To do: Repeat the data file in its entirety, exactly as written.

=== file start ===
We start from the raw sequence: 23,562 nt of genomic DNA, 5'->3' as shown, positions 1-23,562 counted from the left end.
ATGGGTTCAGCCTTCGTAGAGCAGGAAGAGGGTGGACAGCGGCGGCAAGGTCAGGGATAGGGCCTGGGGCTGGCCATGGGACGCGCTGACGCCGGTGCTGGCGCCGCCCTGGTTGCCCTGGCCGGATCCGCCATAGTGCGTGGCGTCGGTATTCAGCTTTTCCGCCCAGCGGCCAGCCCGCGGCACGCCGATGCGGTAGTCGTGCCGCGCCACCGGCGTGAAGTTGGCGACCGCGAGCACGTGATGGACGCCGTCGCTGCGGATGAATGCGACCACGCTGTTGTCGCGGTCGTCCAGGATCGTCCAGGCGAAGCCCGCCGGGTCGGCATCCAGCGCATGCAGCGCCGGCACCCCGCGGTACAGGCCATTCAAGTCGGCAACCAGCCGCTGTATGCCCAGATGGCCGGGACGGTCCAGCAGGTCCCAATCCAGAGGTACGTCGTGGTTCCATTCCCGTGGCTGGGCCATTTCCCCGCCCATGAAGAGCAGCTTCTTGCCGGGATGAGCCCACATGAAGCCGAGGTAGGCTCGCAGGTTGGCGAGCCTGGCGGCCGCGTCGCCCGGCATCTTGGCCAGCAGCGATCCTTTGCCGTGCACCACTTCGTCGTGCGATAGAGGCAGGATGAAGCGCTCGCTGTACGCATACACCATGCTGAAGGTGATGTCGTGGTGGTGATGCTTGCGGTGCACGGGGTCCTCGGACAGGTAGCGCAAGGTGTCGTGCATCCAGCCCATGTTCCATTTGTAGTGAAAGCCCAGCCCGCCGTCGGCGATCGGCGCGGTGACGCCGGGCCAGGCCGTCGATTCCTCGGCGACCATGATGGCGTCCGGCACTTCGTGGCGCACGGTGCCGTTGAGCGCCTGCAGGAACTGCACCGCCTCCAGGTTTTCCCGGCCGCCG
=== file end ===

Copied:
We start from the raw sequence: 23,562 nt of genomic DNA, 5'->3' as shown, positions 1-23,562 counted from the left end.
ATGGGTTCAGCCTTCGTAGAGCAGGAAGAGGGTGGACAGCGGCGGCAAGGTCAGGGATAGGGCCTGGGGCTGGCCATGGGACGCGCTGACGCCGGTGCTGGCGCCGCCCTGGTTGCCCTGGCCGGATCCGCCATAGTGCGTGGCGTCGGTATTCAGCTTTTCCGCCCAGCGGCCAGCCCGCGGCACGCCGATGCGGTAGTCGTGCCGCGCCACCGGCGTGAAGTTGGCGACCGCGAGCACGTGATGGACGCCGTCGCTGCGGATGAATGCGACCACGCTGTTGTCGCGGTCGTCCAGGATCGTCCAGGCGAAGCCCGCCGGGTCGGCATCCAGCGCATGCAGCGCCGGCACCCCGCGGTACAGGCCATTCAAGTCGGCAACCAGCCGCTGTATGCCCAGATGGCCGGGACGGTCCAGCAGGTCCCAATCCAGAGGTACGTCGTGGTTCCATTCCCGTGGCTGGGCCATTTCCCCGCCCATGAAGAGCAGCTTCTTGCCGGGATGAGCCCACATGAAGCCGAGGTAGGCTCGCAGGTTGGCGAGCCTGGCGGCCGCGTCGCCCGGCATCTTGGCCAGCAGCGATCCTTTGCCGTGCACCACTTCGTCGTGCGATAGAGGCAGGATGAAGCGCTCGCTGTACGCATACACCATGCTGAAGGTGATGTCGTGGTGGTGATGCTTGCGGTGCACGGGGTCCTCGGACAGGTAGCGCAAGGTGTCGTGCATCCAGCCCATGTTCCATTTGTAGTGAAAGCCCAGCCCGCCGTCGGCGATCGGCGCGGTGACGCCGGGCCAGGCCGTCGATTCCTCGGCGACCATGATGGCGTCCGGCACTTCGTGGCGCACGGTGCCGTTGAGCGCCTGCAGGAACTGCACCGCCTCCAGGTTTTCCCGGCCGCCG